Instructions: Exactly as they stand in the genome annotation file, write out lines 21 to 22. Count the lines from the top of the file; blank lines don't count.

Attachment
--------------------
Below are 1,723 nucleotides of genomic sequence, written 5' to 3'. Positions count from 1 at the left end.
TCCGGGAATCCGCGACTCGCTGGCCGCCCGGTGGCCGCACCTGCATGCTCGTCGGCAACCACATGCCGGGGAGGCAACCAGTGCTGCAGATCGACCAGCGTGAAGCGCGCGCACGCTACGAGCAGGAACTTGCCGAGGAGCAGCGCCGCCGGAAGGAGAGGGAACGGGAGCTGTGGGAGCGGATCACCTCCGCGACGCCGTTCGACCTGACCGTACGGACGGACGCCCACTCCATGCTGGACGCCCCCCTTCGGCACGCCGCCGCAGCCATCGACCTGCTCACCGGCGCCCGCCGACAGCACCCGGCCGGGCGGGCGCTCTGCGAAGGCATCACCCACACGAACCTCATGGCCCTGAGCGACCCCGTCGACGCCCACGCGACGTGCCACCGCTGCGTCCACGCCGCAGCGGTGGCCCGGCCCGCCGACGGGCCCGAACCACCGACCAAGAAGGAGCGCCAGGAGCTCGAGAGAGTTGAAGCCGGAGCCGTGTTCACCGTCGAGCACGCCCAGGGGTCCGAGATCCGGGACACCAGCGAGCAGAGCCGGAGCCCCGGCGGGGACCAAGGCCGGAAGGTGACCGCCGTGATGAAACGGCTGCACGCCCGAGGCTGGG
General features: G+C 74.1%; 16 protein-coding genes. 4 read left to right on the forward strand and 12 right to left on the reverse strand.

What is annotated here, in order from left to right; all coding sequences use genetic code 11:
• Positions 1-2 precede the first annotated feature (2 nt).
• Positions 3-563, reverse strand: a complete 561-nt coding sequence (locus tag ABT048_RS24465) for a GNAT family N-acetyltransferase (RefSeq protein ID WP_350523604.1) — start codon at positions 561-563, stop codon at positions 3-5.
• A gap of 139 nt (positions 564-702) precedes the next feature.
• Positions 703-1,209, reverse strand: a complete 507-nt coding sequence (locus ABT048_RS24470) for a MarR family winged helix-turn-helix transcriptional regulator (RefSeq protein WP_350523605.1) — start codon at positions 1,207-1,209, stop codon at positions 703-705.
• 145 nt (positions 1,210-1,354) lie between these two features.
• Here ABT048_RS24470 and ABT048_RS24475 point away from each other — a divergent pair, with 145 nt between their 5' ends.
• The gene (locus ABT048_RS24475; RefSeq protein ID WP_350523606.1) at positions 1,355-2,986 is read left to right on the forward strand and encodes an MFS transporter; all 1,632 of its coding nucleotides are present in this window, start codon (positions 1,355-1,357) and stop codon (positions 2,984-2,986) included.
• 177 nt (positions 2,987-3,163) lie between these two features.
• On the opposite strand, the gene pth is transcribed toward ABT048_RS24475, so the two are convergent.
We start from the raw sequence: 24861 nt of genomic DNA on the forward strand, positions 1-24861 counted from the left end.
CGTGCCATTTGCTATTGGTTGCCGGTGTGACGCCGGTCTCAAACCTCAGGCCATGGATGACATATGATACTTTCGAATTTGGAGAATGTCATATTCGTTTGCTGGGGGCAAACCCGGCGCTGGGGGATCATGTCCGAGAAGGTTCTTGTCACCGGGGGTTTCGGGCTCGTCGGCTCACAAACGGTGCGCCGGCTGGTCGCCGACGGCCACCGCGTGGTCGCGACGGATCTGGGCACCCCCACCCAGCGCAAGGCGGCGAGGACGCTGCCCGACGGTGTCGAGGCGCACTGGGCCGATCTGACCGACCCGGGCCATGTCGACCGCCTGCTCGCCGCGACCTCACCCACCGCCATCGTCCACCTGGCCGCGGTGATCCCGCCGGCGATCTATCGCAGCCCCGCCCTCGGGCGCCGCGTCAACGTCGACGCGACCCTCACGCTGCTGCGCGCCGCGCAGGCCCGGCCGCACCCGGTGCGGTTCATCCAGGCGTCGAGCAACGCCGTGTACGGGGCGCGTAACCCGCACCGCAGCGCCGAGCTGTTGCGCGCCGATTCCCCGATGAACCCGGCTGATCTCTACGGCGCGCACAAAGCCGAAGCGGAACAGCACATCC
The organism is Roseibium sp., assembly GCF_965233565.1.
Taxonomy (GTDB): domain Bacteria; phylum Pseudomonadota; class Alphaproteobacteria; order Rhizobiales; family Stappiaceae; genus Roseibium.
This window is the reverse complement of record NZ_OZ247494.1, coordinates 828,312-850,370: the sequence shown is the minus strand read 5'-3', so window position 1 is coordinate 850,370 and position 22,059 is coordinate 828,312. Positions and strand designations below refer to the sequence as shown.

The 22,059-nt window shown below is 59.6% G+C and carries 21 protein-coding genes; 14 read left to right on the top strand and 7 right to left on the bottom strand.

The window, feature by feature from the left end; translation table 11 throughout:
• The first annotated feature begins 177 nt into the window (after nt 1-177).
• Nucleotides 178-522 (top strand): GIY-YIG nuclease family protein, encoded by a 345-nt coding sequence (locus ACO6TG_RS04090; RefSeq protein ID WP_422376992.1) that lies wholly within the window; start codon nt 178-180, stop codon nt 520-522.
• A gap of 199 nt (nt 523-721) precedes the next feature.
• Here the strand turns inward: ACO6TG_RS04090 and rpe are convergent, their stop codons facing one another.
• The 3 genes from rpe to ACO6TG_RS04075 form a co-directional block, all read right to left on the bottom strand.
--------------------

• The first annotated feature begins 177 nt into the window (after nt 1-177).
• Nucleotides 178-522 (top strand): GIY-YIG nuclease family protein, encoded by a 345-nt coding sequence (locus ACO6TG_RS04090; RefSeq protein ID WP_422376992.1) that lies wholly within the window; start codon nt 178-180, stop codon nt 520-522.